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Premier League clubs ready to bail out stricken EFL – but at a hefty price

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Premier League clubs are ready to bail out the crisis-hit EFL – but it will come with a heavy price.

Clubs want guarantees over key issues including no relegation if the season is curtailed and are also pushing for a strict salary cap in the Championship.

That comes on top of other issues like support on post-Brexit, home grown quotas and other strategic alignment on TV deals and commercial contracts.

The Premier League are only discussing a loan with a low interest rate rather than actual cash and Mirror Sport has also been told the £200m figure which has been reported is “over the top.”

It could throw doubt over whether an agreement can be reached for the Premier League fat cats to come to the rescue of EFL clubs who are facing financial ruin after the Government delayed the return of fans because of the coronavirus pandemic.

Any potential bail out offer would have to be voted on by Premier League clubs and it must be stressed that the conditions are the view of some clubs rather than all but there are some influential voices insisting they must get guarantees before any proposal is agreed.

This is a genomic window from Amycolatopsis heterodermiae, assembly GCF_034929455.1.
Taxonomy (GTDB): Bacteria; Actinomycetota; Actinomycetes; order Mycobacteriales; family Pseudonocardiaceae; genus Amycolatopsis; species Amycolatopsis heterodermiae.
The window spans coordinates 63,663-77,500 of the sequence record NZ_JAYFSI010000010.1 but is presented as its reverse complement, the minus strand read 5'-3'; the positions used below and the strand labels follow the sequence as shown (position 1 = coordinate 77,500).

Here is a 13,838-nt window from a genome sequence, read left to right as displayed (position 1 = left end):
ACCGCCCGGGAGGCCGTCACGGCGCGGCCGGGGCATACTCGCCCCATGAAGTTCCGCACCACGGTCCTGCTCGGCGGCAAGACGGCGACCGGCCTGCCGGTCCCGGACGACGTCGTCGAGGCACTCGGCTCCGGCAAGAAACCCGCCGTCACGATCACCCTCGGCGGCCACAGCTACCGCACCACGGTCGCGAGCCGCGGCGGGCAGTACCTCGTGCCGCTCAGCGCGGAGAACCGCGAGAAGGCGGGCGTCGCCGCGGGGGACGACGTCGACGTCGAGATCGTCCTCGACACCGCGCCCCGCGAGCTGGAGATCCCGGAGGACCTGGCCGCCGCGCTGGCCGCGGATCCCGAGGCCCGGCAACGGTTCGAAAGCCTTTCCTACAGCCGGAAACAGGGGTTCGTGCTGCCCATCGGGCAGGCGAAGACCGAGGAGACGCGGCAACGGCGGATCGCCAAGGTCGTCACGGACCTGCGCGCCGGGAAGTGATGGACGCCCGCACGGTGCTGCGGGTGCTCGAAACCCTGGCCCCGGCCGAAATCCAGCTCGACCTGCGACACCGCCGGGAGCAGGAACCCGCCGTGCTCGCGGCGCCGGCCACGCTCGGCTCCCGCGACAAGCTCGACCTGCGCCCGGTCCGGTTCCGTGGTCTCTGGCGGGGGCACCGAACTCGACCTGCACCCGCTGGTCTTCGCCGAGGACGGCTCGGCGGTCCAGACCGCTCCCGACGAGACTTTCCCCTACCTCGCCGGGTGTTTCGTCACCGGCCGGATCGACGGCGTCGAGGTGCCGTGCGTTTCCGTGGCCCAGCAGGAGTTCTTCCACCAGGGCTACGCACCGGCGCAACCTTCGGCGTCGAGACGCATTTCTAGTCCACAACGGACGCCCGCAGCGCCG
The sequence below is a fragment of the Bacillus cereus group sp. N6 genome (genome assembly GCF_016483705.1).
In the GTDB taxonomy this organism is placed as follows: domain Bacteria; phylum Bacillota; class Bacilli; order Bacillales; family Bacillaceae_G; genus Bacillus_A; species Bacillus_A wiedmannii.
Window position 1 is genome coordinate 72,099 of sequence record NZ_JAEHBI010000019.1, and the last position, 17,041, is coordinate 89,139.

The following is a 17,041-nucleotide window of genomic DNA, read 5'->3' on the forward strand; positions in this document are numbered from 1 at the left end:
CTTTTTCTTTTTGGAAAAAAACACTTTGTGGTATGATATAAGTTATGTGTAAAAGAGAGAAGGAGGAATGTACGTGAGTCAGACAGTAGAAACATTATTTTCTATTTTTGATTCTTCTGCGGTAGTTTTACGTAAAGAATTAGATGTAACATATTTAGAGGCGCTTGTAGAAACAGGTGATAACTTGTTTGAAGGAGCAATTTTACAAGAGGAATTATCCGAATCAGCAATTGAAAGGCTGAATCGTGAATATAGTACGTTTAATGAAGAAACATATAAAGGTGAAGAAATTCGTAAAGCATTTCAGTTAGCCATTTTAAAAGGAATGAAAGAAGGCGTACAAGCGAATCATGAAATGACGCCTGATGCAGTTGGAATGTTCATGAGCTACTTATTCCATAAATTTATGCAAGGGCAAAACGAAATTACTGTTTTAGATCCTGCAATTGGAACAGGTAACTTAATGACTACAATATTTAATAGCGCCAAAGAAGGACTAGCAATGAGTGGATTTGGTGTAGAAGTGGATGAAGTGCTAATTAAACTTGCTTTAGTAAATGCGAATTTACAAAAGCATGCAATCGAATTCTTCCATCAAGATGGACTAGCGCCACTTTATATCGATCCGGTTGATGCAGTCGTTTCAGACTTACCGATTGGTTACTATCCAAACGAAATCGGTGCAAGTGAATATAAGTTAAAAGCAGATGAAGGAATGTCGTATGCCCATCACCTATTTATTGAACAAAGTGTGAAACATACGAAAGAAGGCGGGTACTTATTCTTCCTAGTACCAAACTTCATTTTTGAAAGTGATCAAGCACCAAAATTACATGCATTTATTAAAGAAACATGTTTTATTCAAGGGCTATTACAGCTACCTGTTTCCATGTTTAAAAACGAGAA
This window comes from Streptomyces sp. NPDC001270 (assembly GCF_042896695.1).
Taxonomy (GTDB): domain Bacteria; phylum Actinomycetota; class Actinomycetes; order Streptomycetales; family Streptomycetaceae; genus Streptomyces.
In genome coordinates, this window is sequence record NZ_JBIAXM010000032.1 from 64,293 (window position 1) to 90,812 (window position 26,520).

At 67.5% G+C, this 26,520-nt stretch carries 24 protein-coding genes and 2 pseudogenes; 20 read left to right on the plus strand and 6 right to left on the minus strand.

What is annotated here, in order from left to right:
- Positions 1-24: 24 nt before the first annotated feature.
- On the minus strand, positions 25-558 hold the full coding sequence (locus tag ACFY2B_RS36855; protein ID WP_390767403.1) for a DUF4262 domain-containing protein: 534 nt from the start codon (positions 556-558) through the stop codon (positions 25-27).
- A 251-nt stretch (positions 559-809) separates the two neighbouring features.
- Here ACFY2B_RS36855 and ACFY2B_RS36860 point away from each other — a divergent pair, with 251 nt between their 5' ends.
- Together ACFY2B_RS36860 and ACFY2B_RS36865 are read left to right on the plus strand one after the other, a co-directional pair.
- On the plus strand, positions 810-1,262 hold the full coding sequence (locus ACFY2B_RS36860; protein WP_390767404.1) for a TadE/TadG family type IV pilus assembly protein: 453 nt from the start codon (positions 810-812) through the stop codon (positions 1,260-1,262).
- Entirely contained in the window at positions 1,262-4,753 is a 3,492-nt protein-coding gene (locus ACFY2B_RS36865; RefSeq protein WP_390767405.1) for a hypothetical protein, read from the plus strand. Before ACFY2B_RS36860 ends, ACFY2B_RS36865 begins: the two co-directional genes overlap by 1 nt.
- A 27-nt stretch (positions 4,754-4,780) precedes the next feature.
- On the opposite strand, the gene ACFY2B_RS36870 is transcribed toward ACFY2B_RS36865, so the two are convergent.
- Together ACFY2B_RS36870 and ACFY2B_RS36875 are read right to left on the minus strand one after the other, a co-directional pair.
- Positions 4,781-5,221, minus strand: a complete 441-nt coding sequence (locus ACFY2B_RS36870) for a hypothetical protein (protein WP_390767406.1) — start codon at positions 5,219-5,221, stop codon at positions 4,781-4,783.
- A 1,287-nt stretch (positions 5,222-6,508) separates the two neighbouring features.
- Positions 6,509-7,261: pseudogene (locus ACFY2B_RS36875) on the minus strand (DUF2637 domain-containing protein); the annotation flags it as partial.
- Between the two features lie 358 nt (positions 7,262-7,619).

A source at a Championship club said it was effectively Premier League teams trying to turn the top flight into a “closed shop” with the threat of relegation removed.

Relegation became a huge issue when the Premier League was suspended last season with clubs railing against it but now discussions on what happens in the event of curtailment are back on the agenda – and the threat could be removed.

They also believe the Prem clubs want to impose a strict wage cap at Championship level so it would be harder for clubs to break into the elite.

Mirror Sport understands some clubs in the Premier League are willing to help but there are a lot of dissenting voices who insist they have their own problems.

That comes on top of Sports Minister Nigel Huddleston warning that there will be no Government bail out and it will be up to the “top tiers” of elite sport – such as the Premier League – to support each other.

Huddleston said: “We recognise the impact of the decisions this week to delay the re-opening of stadiums over the winter will have on sport.

“The government will now work at pace with sports to understand the issues faced by organisations facing the most challenging circumstances and assess what further support may be required.

“Where it can we will expect the top tiers of professional sport to look at ways it can support itself, with the government focusing on those most in need.”

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